Anna Cranmer, et al v. Harleysville Insurance Co, et al

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NOT PRECEDENTIAL OPINION Coram: HARDIMAN, SHWARTZ and ROTH, Circuit Judges. Total Pages: 13. Judge: SHWARTZ, Authoring. The District Court did not abuse its discretion in denying Plaintiff's motion for reconsideration. For the foregoing reasons, we will affirm.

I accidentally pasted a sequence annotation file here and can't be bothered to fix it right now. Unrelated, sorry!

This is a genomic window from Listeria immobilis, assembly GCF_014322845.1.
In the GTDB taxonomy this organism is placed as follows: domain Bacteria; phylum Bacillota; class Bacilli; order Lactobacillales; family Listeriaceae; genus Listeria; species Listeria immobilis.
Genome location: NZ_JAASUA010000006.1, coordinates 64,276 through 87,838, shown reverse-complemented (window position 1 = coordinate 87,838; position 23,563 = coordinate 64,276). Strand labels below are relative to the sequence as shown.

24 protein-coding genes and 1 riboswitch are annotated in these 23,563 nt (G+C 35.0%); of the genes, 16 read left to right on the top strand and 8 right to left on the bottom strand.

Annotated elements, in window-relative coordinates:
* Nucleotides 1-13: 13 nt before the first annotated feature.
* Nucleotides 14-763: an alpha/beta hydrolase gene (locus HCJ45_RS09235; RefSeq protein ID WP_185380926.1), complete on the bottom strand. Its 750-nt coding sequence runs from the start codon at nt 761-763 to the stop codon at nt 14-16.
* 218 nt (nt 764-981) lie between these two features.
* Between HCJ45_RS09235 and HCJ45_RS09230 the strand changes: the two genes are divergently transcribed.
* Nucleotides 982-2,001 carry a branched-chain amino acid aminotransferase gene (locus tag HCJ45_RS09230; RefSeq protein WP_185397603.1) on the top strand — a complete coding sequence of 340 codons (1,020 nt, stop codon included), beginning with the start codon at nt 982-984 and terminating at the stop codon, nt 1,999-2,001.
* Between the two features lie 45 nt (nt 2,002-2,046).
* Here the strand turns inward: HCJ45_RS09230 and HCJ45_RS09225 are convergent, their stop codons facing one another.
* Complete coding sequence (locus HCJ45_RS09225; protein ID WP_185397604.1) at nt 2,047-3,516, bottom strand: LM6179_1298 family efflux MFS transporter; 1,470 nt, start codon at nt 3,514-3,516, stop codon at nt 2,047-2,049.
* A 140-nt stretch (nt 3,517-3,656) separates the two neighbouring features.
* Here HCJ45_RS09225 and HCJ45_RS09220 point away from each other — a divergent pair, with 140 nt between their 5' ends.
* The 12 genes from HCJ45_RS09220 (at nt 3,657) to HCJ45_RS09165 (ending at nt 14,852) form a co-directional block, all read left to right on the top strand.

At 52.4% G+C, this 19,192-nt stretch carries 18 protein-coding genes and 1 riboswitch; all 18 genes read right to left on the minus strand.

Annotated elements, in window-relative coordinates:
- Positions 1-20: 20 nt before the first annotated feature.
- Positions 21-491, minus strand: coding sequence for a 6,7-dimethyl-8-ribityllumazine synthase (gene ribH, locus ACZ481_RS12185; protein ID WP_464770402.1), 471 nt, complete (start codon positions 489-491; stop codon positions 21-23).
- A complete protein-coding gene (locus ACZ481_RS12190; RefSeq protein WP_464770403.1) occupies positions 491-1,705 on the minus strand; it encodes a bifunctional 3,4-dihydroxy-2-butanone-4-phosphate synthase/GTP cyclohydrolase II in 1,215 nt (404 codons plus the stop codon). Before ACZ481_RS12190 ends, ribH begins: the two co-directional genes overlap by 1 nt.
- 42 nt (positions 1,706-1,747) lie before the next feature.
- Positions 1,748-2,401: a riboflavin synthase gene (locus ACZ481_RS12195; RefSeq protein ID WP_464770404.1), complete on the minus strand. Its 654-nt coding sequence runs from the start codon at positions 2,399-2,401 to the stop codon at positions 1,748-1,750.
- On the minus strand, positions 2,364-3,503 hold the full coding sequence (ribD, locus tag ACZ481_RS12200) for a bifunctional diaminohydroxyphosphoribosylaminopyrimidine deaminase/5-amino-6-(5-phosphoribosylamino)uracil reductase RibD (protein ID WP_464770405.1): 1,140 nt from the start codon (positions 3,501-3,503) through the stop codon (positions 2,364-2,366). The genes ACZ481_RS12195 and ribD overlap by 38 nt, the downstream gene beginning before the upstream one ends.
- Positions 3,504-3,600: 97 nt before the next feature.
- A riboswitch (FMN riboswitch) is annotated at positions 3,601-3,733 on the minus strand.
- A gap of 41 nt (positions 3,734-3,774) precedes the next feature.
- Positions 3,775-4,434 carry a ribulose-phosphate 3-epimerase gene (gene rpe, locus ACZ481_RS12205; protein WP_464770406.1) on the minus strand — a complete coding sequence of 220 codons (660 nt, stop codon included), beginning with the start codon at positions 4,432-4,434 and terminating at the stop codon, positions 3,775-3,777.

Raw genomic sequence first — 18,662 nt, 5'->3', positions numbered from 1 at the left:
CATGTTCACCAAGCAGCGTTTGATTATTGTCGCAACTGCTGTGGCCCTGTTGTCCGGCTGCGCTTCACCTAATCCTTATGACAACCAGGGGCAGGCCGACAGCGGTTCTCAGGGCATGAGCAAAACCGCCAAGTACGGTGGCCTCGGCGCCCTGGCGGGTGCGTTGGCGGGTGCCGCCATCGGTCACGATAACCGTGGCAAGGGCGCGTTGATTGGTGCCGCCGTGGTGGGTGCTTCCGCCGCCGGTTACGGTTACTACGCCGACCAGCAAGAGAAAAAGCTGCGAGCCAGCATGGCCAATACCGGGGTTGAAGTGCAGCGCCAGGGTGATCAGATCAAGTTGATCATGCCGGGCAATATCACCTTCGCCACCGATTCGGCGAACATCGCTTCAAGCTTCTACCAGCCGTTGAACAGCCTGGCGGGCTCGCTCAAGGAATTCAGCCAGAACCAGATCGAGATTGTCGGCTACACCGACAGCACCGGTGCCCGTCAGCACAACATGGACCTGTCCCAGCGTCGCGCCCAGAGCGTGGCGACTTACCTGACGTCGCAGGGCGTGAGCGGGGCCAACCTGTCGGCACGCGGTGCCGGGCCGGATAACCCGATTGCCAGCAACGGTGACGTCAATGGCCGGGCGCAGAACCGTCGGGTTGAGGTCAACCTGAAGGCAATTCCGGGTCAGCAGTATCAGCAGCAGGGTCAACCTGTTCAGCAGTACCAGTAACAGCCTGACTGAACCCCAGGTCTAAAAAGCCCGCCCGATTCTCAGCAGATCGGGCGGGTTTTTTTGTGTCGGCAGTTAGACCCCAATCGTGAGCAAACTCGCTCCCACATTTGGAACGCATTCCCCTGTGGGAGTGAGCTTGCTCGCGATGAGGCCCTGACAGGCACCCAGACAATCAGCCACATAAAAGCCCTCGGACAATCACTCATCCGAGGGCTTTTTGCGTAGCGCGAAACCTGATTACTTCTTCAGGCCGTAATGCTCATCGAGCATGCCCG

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Case: 17-1596 Document: 003112781849 Page: 1 Date Filed: 11/17/2017 NOT PRECEDENTIAL UNITED STATES COURT OF APPEALS FOR THE THIRD CIRCUIT ______________ No. 17-1596 ______________ ANNA CRANMER, Individually; BRIAN CRANMER, Individually; TINY TOTS DAYCARE PRESCHOOL, LLC d/b/a TINY TOTS DAY CARE PRESCHOOL Appellants v. HARLEYSVILLE INSURANCE COMPANY; PHILADELPHIA INDEMNITY INSURANCE COMPANY ______________ Appeal from the United States District Court for the District of New Jersey (D.C. No. 2:14-cv-03206) District Judge: Honorable Esther Salas ______________ Submitted under Third Circuit L.A.R. 34.1(a) October 11, 2017 ______________ Before: HARDIMAN, SHWARTZ, and ROTH, Circuit Judges (Filed: November 17, 2017) ______________ OPINION* ______________ SHWARTZ, Circuit Judge * This disposition is not an opinion of the full Court and, pursuant to I.O.P. 5.7, does not constitute binding precedent. Case: 17-1596 Document: 003112781849 Page: 2 Date Filed: 11/17/2017 Anna Cranmer, Brian Cranmer, and Tiny Tots Daycare Preschool, LLC (collectively “Plaintiffs”) appeal the District Court’s orders (1) granting summary judgment to Defendant Philadelphia Indemnity Insurance Company (“PIIC”) based on the affirmative defense of accord and satisfaction and (2) denying reconsideration of that order. Because undisputed material facts support the accord and satisfaction defense and because Plaintiffs did not satisfy the reconsideration standard, we will affirm. I The Cranmers own Tiny Tots Daycare Preschool, LLC (“Tiny Tots”). Tiny Tots was covered by an insurance policy from PIIC that covered business-related personal property and business interruption losses. Tiny Tots suffered damage from Superstorm Sandy and filed claims totaling $956,455.09 with PIIC. PIIC’s certified public accountants valued Plaintiffs’ losses at $28,542.84. After an unsuccessful attempt to resolve the dispute in New Jersey’s Sandy mediation program, Plaintiffs retained counsel at The Rain Law Firm (“RLF”) to represent Tiny Tots, and RLF notified PIIC of that representation by letter dated July 18, 2013. After a conversation between PIIC’s counsel and RLF, PIIC’s counsel sent RLF a letter dated August 15, 2013: (1) acknowledging receipt of the July 18, 2013 correspondence, (2) noting that “multiple calls” to RLF “have gone unanswered,” and (3) stating, “[a]s I explained to your client, Anna Cranmer, at the time of mediation, . . . upon a review and expert evaluation of hundreds of pages of documents produced by Tiny Tots in support of its claim for recovery,” PIIC determined that Tiny Tots “is 2 Case: 17-1596 Document: 003112781849 Page: 3 Date Filed: 11/17/2017 entitled to $28,542.84 reimbursement under the coverage provided to it by [PIIC].” App. 341. The letter concluded as follows: Accordingly, should I not hear from you within ten (10) days of your receipt of this correspondence, I will instruct [PIIC] to tender settlement in an amount of $28,542.84 payable to Tiny Tots Daycare Preschool, LLC and [RLF], its attorney. We will deem the acceptance of this payment as full and final settlement of this claim as well as a release by your client of any further demand for recovery as against Philadelphia Insurance Companies. App. 341. The letter was delivered to RLF’s office, but RLF did not respond to the letter. On September 23, 2013, PIIC’s counsel sent RLF a check for $28,542.84, with an accompanying letter that stated: Pursuant to my correspondence to you dated August 15, 2013, enclosed please find [PIIC’s] check, number 1111429396, made payable to Tiny Tots Day Care Preschool, LLC and [RLF] in the amount of $28,542.84 which is being tendered to you in good faith for the purposes of settlement. Upon your receipt of the enclosed, please contact my office so that we may discuss this matter and the positions of the parties moving forward. App. 345-46. The check was marked “FINAL,” and the comment line stated “Business Income, windstorm damage, loss of income from the date of loss through the period of restoration.” App. 346. RLF did not respond to this letter. However, the check was deposited on October 4, 2013 and was endorsed by “Tiny Tots Daycare Preschool” and “Gregg J. Anderson” on behalf of RLF. App. 350. On December 9, 2013, PIIC’s counsel sent RLF a request for a signed release of claims against PIIC, but he received no response. Plaintiffs filed a Complaint asserting breach of contract and breach of the implied covenant of good faith and fair dealing against PIIC. The District Court granted PIIC’s motion for summary judgment on both claims. 3 Case: 17-1596 Document: 003112781849 Page: 4 Date Filed: 11/17/2017 Plaintiffs moved for reconsideration and attached materials not previously included in their opposition to PIIC’s motion for summary judgment, including certifications from Anna Cranmer and RLF attorney Matthew Kotzen stating that Cranmer never accepted or saw the $28,542.84 check and that RLF accepted that check only for partial payment of the claim. Based on these certifications, the District Court ordered the parties to submit supplemental briefing on the issue of RLF’s authority and its impact on accord and satisfaction under the reconsideration standard. In response, Plaintiffs submitted additional certifications from Cranmer and Kotzen, which stated that (1) Cranmer “agreed to allow [RLF] to deposit the [$28,542.84] check” based on the understanding that it was a partial payment, and (2) RLF lacked authority to settle Plaintiffs’ claim for $28,542.84 and did not have authority to endorse checks on behalf of Tiny Tots. The District Court denied the reconsideration motion, finding that Plaintiffs failed to satisfy the reconsideration standard. Plaintiffs appeal. II1 Plaintiffs argue that the District Court erroneously entered orders granting summary judgment to PIIC on Plaintiffs’ breach of contract and implied covenant of good faith and fair dealing claims and denying reconsideration of that judgment. We will address each order in turn. A 1 The District Court had jurisdiction under 28 U.S.C. § 1332. We have jurisdiction pursuant to 28 U.S.C. § 1291. 4 Case: 17-1596 Document: 003112781849 Page: 5 Date Filed: 11/17/2017 “We exercise plenary review over a district court’s grant of summary judgment.” Chavarriaga v. N.J. Dep’t of Corr., 806 F.3d 210, 218 (3d Cir. 2015). We apply the same standard as the District Court, viewing facts and making all reasonable inferences in the non-movant’s favor. Hugh v. Butler Cty. Family YMCA, 418 F.3d 265, 266-67 (3d Cir. 2005). Summary judgment is appropriate where “there is no genuine dispute as to any material fact and the movant is entitled to judgment as a matter of law.” Fed. R. Civ. P. 56(a). A dispute “is genuine only if there is a sufficient evidentiary basis on which a reasonable jury could find for the non-moving party, and a factual dispute is material only if it might affect the outcome of the suit under governing law.” Kaucher v. County of Bucks, 455 F.3d 418, 423 (3d Cir. 2006) (citing Anderson v. Liberty Lobby, Inc., 477 U.S. 242, 248 (1986)). To survive a summary judgment motion, the non-movant “must point to specific factual evidence showing that there is a genuine dispute on a material issue requiring resolution at trial.” Chavarriaga, 806 F.3d at 218 (citing Celotex Corp. v. Catrett, 477 U.S. 317, 323-24 (1986)); see also Fed. R. Civ. P. 56(c) (requiring a party who asserts that a fact is genuinely disputed to “cit[e] to particular parts of materials in the record” to support the assertion). We “confine[] our analysis to the record before the district court on the motion[] for summary judgment.” O’Keefe v. Sprout-Bauer, Inc., 970 F.2d 1244, 1259 (3d Cir. 1992). Thus, based upon the record before the District Court on PIIC’s motion for summary judgment, O’Keefe, 870 F.2d at 1259, we will assess whether PIIC demonstrated an absence of a genuinely disputed material fact on each element of its affirmative defense. In re Bressman, 327 F.3d 229, 237-38 (3d Cir. 2003) (collecting cases). 5 Case: 17-1596 Document: 003112781849 Page: 6 Date Filed: 11/17/2017 Under New Jersey law, the affirmative defense of accord and satisfaction requires the defendant to prove: “(a) a bona fide dispute as to the amount owed; (b) a clear manifestation of intent by the debtor to the creditor that payment is in satisfaction of the disputed amount; and (c) acceptance of satisfaction by the creditor.”2 Nevets C.M., Inc. v. Nissho Iwai Am. Corp., 726 F. Supp. 525, 536 (D.N.J. 1989), aff’d, 899 F.2d 1218 (3d Cir. 1990); see also Ameritemps, Inc. v. Hainesport Indus. R.R., LLC, No. DC-01078310, 2014 WL 684583, at *4 (N.J. Super. Ct. App. Div. Feb. 24, 2014). The undisputed record shows that the first accord and satisfaction requirement of a bona fide dispute was satisfied because PIIC and Plaintiffs disagreed about the amount to which Plaintiffs were entitled under the insurance policy. Plaintiffs submitted Sandyrelated claims to PIIC for $956,455.09 while PIIC valued Plaintiffs’ loss at $28,542.84. Thus, the record shows that the parties disputed the amount owed. There is also no genuine dispute that PIIC intended its $28,542.84 payment to satisfy all of Plaintiffs’ Sandy-related claims against PIIC, thus satisfying the second element of accord and satisfaction. The August 15, 2013 letter states that PIIC will “tender settlement in an amount of $28,542.84 payable to Tiny Tots Daycare Preschool, LLC and [RLF], its attorney” and “deem the acceptance of this payment as full and final settlement of this claim as well as a release by [Plaintiffs] of any further demand for 2 Neither party disputes the applicability of New Jersey common law. Thus, we need not address accord and satisfaction under N.J. Stat. Ann. § 12A:3-311, which contains the same elements as New Jersey common law but adds the element of good faith on the part of the debtor. Even assuming § 12A:3-311 applies, however, the record contains no genuine dispute regarding PIIC’s good faith. 6 Case: 17-1596 Document: 003112781849 Page: 7 Date Filed: 11/17/2017 recovery as against [PIIC].” App. 341. One month later, PIIC’s counsel sent RLF a check for $28,542.84, with an accompanying letter that incorporated by reference PIIC’s August 15, 2013 letter and stated that the $28,542.84 payment was tendered “in good faith for the purposes of settlement.” App. 345-46. In addition, the check contained a claim number matching the Sandy claim that Plaintiffs submitted to PIIC, was marked “FINAL” in the payment line, and the comment line stated “Business Income, windstorm damage, loss of income from the date of loss through the period of restoration.” App. 317 (showing claim number), 346 (check image). The combination of the letters and the check demonstrate that PIIC intended to make a payment in full satisfaction of the claim, and Plaintiffs have identified no evidence to the contrary.3 See Bayside Chrysler Plymouth Jeep Eagle, Inc. v. Ma, No. DC-9699-02, 2006 WL 1449783, at *7-8 (N.J. Super. Ct. App. Div. May 26, 2006) (stating that “[t]he requisite manifestation of intent may be expressed in the check itself, or in the letter or account, or receipt accompanying Plaintiffs argue that the “FINAL” notation on the check does not reflect an intent to fully settle the dispute because “FINAL” is stamped on checks as a matter of course or inconsistently, but the record does not support this conclusion. In their opposition to summary judgment, Plaintiffs attached copies of other checks from PIIC relating to other losses, and each is accompanied by commentary reflecting that the designation of final or partial is a deliberate act. For example, one check was marked “PARTIAL” in the payment line, with the comment line of the check stating “ACV Parital [sic] Payment,” and the check was accompanied by an email stating that the payment was “a partial settlement check.” App. 360-61. Other checks were sometimes marked “FINAL” or “PARTIAL” in the payment line, with language in the comment lines of those checks indicating whether the payments were partial or final. These checks thus show that PIIC does not haphazardly designate checks “FINAL.” Nevertheless, even if we were to disregard the word “FINAL” on the September 17, 2013 check, the letter accompanying the check and the August 15, 2013 letter show that PIIC’s $28,542.84 payment was intended to resolve the Plaintiffs’ entire claim. 3 7 Case: 17-1596 Document: 003112781849 Page: 8 Date Filed: 11/17/2017 the remittance” and finding such intent where a check referenced the specific claim being paid and that the payment was to fully settle the debt); Zeller v. Markson Rosenthal & Co., 691 A.2d 414, 416 (N.J. Super. Ct. App. Div. 1997) (requiring that the “party seeking to settle for a less sum than is claimed to be due must, by his words or conduct when making the offer, clearly inform the other of what is sought and expected”). Thus, PIIC established the second requirement of accord and satisfaction. PIIC also satisfied the third element of accord and satisfaction—acceptance— because the summary judgment record reflected that the check was endorsed by both Tiny Tots and RLF and was deposited. See Ameritemps, 2014 WL 684583, at *4 (“In New Jersey, the ‘rule has been that when a check is tendered as payment for an unliquidated claim on the condition that it be accepted in full payment, the creditor is deemed to have accepted this condition by depositing the check for collection notwithstanding any obliteration or alteration.’” (citation omitted)); Bayside, 2006 WL 1449783 at *8 (stating that “[i]f the check was unacceptable as a final settlement, plaintiff’s remedy was to return the check to defendant and sue for the full amount claimed due” and that “[e]ven if the creditor protests, there is acceptance the moment the check cashing occurs” because “we impute to the creditor an intent to be bound by the amount of the check if the creditor deposits the check for collection” (quoting Zeller, 691 A.2d at 415). At the summary judgment stage, Plaintiffs did not identify facts in the record to raise a genuine dispute regarding lack of acceptance, assert that the endorsement on the check was fraudulent or unauthorized, or claim that RLF lacked authority to deposit the check. Therefore, PIIC demonstrated all elements of accord and 8 Case: 17-1596 Document: 003112781849 Page: 9 Date Filed: 11/17/2017 satisfaction beyond genuine dispute, and the District Court correctly granted summary judgment to PIIC on Plaintiffs’ breach of contract claim. The District Court also properly granted summary judgment to PIIC on Plaintiffs’ claim for breach of the duty of good faith and fair dealing because Plaintiffs failed to cite to any evidence or raise any arguments with the District Court to support the claim. Therefore, summary judgment in favor of PIIC on that claim was proper. See Chavarriaga, 806 F.3d at 218 (requiring party opposing a motion for summary judgment to “point to specific factual evidence showing that there is a genuine dispute on a material issue requiring resolution at trial”). B Plaintiffs’ assertion that the District Court erroneously denied Plaintiffs’ motion for reconsideration also fails. “We review a denial of a motion for reconsideration for abuse of discretion, but we review the District Court’s underlying legal determinations de novo and factual determinations for clear error.” Howard Hess Dental Labs. Inc. v. Dentsply Int’l, Inc., 602 F.3d 237, 246 (3d Cir. 2010). “The scope of a motion for reconsideration . . . is extremely limited.” Blystone v. Horn, 664 F.3d 397, 415 (3d Cir. 2011). “[A] judgment may be altered or amended only if the party seeking reconsideration shows at least one of the following grounds: (1) an intervening change in the controlling law; (2) the availability of new evidence that was not available when the court granted the motion for summary judgment; or (3) the need to correct a clear error of law or fact or to prevent manifest injustice.” Id. (alterations, internal quotation marks, and emphasis omitted). 9 Case: 17-1596 Document: 003112781849 Page: 10 Date Filed: 11/17/2017 Plaintiffs rely solely on the third ground, asserting that summary judgment in PIIC’s favor is based on an error that would cause manifest injustice because RLF lacked actual and apparent authority to settle Plaintiffs’ claim for $28,542.84.4 In support, they rely on Cranmer’s and Kotzen’s certifications submitted with their motion for reconsideration, which stated that RLF lacked authority both to settle Plaintiffs’ claims for $28,542.84 and to endorse checks on behalf of Tiny Tots. While normally such late-filed materials would not provide a basis for reconsideration, they were seemingly invited by the District Court and, as such, we will consider them but conclude that they do not show that the District Court erred in denying reconsideration. The record reflects that RLF (1) represented Plaintiffs, (2) had communications with PIIC’s counsel concerning the matter, and (3) had Plaintiffs’ authorization5 to deposit the $28,542.84 check that contained Tiny Tots’ endorsement, App. 602 (stating that Cranmer “agreed to allow [RLF] to deposit the check in their Trust Account”). Even if RLF lacked actual authority to resolve the dispute for $28,542.84, Plaintiffs have not shown that the District Court committed clear error. At a minimum, 4 On reconsideration, Plaintiffs also argued for the first time that PIIC acted in bad faith under “N.J.S.A. [§] 17:29B-1 to 14” and N.J. Admin. Code § 11:2-17.11(b), App. 692-93, but did not support this argument with citations to the record nor identify relevant authority supporting a violation of those provisions. In addition, § 11:2-17.11 does not give rise to a private cause of action. Therefore, the District Court properly denied reconsideration of its order granting summary judgment to PIIC on Plaintiffs’ good faith and fair dealing claim. 5 Although Plaintiffs argue, based on Cranmer’s and Kotzen’s final certifications, that Plaintiffs did not give RLF authority to endorse checks on Tiny Tots’ behalf, Cranmer’s final certification states that she “agreed to allow [RLF] to deposit the check,” App. 602 ¶ 30, which of course required the firm to ensure that the check was endorsed. 10 Case: 17-1596 Document: 003112781849 Page: 11 Date Filed: 11/17/2017 the record shows that PIIC reasonably relied on RLF’s apparent authority6 because PIIC explicitly informed Plaintiffs’ counsel of the check’s purpose and that PIIC would deem acceptance as a final settlement of the claim. The check was thereafter deposited bearing the dual endorsement of Tiny Tots and its counsel. Under these circumstances, PIIC reasonably relied on the dual endorsement and deposit of the check to show that Plaintiffs accepted the check to resolve the dispute. Even if Kotzen erred by depositing the check when he and his client purportedly found the amount unacceptable for a full settlement, the accord and satisfaction defense bars Plaintiffs’ claims against PIIC. See Bayside, 2006 WL 1449783, at *8 (stating that “we impute to the creditor an intent to be bound by the amount of the check if the creditor deposits the check for collection, notwithstanding the deposit is made under protest”); Chancellor, Inc. v. Hamilton Appliance Co., 418 A.2d 1326, 1327-28 (N.J. Super. Ct. Law Div. 1980) (explaining that “[i]f the check was unacceptable as a final settlement, plaintiff’s remedy was to return the check to defendant and sue for the full amount claimed due”). Moreover, and perhaps more significantly for the purposes of “Apparent authority arises when a third party reasonably believes the actor has authority to act on behalf of the principal and that belief is traceable to the principal’s manifestations.” N.J. Lawyers’ Fund for Client Prot. v. Stewart Title Guar. Co., 1 A.3d 632, 639 (N.J. 2010) (quoting Restatement (Third) of Agency § 2.03 (Am. Law Inst. 2006)) (internal quotation marks omitted); Amatuzzo v. Kozmiuk, 703 A.2d 9, 12 (N.J. Super. Ct. App. Div. 1997) (stating that an attorney’s negotiations are binding on the client where “the client’s voluntary act has placed the attorney in a situation wherein a person of ordinary prudence would be justified in presuming that the attorney had authority to enter into a settlement”). “Reliance is usually essential to establish an agency relationship based on apparent authority.” Sears Mortg. Corp. v. Rose, 634 A.2d 74, 82 (N.J. 1993). 6 11 Case: 17-1596 Document: 003112781849 Page: 12 Date Filed: 11/17/2017 determining whether reconsideration was warranted, the case law shows that attorney error generally does not satisfy the manifest injustice standard for reconsideration of a judgment, and Plaintiffs have not provided a reason to deviate from this principle.7 See e.g., Link v. Wabash R. Co., 370 U.S. 626, 634 (1962) (recognizing that in “our system of representative litigation . . . each party is deemed bound by the acts of his lawyer agent”); Gomez v. City of New York, 805 F.3d 419, 423-24 (2d Cir. 2015) (noting that courts usually do not disturb a judgment based upon counsel’s “mistake or omission” due to his “ignorance of the law or the rules of the court, or his inability to efficiently manage his caseload”) (quoting United States v. Cirami, 535 F.2d 736, 739 (2d Cir. 1976)); Mohammadi v. Islamic Republic of Iran, 782 F.3d 9, 17-18 (D.C. Cir. 2015) (concluding no manifest injustice where plaintiffs’ inadvertent omission of arguments “could have [been] easily avoided” if counsel had “exercise[d] due diligence or elected” to act before “the entry of judgment”) (citations omitted); Servants of Paraclete v. Does, 204 F.3d 1005, 1009 (10th Cir. 2000) (counsel’s “inadvertence” is not a basis for Rule 60(b)(1) relief); Chick Kam Choo v. Exxon Corp., 699 F.2d 693, 696-97 (5th Cir. 1983) (attorney’s “misjudgment or careless failure” did not rise to the level of “blatant errors” or “malfeasance” necessary for Rule 60(b) relief). 7 Fraud may provide such a reason, see generally Fox v. RC Fabricators, Inc., C.A. No. N12C-06-244 WCC, 2013 WL 6916917 (Del. Super. Ct. Dec. 20, 2013) (finding lack of authority of plaintiff’s lawyer to accept payment in accord and satisfaction where the lawyer pleaded guilty to criminal charges for defrauding his client in connection with the dispute at issue), but fraud has not been alleged here. 12 Case: 17-1596 Document: 003112781849 Page: 13 Date Filed: 11/17/2017 Therefore, the District Court did not abuse its discretion in denying Plaintiffs’ motion for reconsideration. III For the foregoing reasons, we will affirm. 13